Honoring Alliances

This series of posts will expand upon the “Goals & Ideas for Members” now part of the Pagan Environmental Alliance‘s Mission. Though not exhaustive, I hope they will provide inspiration. Please share further ideas, insights, and suggestions!


We wouldn’t expect to hear of any part of Trump’s Government promoting citizens and organizations #honornativeland and peoples, yet this is precisely what the U.S. Department of Arts and Culture has done here. Granted, it was an initiative that was implemented during the Obama years–a different government entirely, it would seem. However, such contrasts often exist in our American history. One just wishes they weren’t peculiar contrasts with the zeitgeist, and instead formed an accepted, routine part of our cultural life.

We’re speaking to the goals of Honoring Nature and seeking Alliance with Native People most strongly, but alliances with the natural and “spirit world” beyond.

The first step we need to take in this practice is to do accurate research about the First Nations that inhabit the lands we now occupy. A great resource for this is this interactive map freely available online. Not only does it show the historical ranges of existing and extant cultures, but it often links to outside, trusted sources of information for more research.

To some degree, this first step is somewhat complicated in Florida. The current Seminole and Miccosukee tribes are predated by the peoples of the Tequesta, Calusa, Jeaga, Tocobaga and many more. However, this pattern isn’t unique to Florida. The cultural extent of the Anasazi across Utah, Colorado, Arizona, and New Mexico is overlapped by the Paiute and Dené Nations today.

Because we’re pagans, it may be worthwhile to acknowledge the lives of all the peoples that once lived where we now occupy. By saying their names out loud before meetings and public rituals, we awaken their memory and presence in the breathing world of Air.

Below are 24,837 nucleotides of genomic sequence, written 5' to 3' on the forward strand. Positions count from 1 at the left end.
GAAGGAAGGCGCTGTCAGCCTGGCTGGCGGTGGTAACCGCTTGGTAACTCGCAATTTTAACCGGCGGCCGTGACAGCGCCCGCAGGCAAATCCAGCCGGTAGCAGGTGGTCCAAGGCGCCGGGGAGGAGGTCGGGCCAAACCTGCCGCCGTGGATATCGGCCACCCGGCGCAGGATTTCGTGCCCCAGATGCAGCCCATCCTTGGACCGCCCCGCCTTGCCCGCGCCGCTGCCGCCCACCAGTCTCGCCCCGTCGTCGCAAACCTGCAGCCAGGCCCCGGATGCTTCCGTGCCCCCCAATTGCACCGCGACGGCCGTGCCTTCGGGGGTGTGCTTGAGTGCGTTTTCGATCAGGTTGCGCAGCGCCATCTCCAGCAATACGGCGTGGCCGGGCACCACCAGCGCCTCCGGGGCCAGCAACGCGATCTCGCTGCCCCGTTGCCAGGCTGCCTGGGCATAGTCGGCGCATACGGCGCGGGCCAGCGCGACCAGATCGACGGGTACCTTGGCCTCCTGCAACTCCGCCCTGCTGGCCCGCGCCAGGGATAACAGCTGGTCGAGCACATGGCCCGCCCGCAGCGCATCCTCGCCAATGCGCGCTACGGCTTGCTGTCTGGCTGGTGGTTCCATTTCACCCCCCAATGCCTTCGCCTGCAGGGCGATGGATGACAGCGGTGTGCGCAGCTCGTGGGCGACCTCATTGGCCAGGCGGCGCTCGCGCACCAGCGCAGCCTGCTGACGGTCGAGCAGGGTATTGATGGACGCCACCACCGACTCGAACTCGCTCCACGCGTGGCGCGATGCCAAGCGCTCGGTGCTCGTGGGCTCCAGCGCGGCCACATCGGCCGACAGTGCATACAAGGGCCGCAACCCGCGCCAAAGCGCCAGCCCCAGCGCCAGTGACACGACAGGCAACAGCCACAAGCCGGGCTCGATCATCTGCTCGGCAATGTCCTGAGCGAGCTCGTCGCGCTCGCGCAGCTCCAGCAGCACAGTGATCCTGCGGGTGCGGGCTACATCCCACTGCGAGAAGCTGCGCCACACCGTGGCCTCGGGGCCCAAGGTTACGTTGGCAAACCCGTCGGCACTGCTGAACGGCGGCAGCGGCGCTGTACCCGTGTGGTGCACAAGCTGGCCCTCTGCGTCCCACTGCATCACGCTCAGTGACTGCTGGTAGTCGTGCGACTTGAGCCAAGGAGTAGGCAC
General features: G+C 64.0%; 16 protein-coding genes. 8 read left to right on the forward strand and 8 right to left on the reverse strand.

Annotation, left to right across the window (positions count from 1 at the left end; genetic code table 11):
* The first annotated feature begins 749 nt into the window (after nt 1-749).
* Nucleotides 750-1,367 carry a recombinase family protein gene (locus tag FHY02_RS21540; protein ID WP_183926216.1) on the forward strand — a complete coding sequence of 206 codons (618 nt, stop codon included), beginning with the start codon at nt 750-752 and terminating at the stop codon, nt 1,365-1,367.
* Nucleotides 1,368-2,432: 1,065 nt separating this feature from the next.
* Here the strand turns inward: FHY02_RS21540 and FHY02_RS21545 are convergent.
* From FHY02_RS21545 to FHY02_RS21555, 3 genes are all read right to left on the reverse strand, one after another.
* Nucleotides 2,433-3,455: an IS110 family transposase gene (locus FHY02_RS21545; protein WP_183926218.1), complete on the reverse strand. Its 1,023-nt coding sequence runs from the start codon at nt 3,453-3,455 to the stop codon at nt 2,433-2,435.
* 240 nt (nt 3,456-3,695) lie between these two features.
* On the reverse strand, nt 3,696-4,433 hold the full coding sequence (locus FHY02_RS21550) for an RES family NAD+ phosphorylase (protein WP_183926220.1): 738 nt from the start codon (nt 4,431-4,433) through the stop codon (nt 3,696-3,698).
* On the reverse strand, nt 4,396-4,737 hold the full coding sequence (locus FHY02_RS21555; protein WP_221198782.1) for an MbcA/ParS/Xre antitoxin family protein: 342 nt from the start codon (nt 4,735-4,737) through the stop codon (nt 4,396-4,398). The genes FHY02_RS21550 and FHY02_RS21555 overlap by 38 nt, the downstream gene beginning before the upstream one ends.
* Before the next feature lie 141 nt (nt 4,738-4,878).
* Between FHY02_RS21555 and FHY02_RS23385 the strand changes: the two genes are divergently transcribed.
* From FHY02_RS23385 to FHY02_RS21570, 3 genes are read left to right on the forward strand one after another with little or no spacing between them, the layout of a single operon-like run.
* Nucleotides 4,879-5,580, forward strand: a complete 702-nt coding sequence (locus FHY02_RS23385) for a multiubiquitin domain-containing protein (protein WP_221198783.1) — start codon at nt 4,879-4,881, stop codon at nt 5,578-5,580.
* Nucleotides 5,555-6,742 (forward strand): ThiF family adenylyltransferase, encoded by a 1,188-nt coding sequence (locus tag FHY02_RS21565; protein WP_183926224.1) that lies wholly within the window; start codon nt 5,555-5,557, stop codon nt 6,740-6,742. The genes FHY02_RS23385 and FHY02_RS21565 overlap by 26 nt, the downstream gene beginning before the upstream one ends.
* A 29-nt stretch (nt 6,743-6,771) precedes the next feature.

Similarly, calling forth the local spirits of the Land is a form of honor and remembrance. Just as trees make a forest, forest make ecosystems great and small. Because pagan rituals often take place outdoors, it becomes increasingly important that we seek out the sentient presences of the Land and Nature Spirits dwelling there. This work takes patience and humility, as well as an open mind.

You may honor the spirit of a mountain and then come to realize you are interacting with the entire mountain range! These great spirits function much in the same way as the mythic gods like Gaia and Danú–they are vast, primordial, but the underpinning of all life and power in any given region. Often, they seek nothing more of humans than conversation and the simplest of offerings. One of the easiest ways to “get closer to them” is to study the natural history of the landscape (the soil, bedrock, rivers, lakes, the ecology) and allow time to simply exist in wild with a quiet mind.

I know these practices aren’t new to many pagans, but they are far from the norm in general pagan culture. I invite you to explore them with patience and humility.


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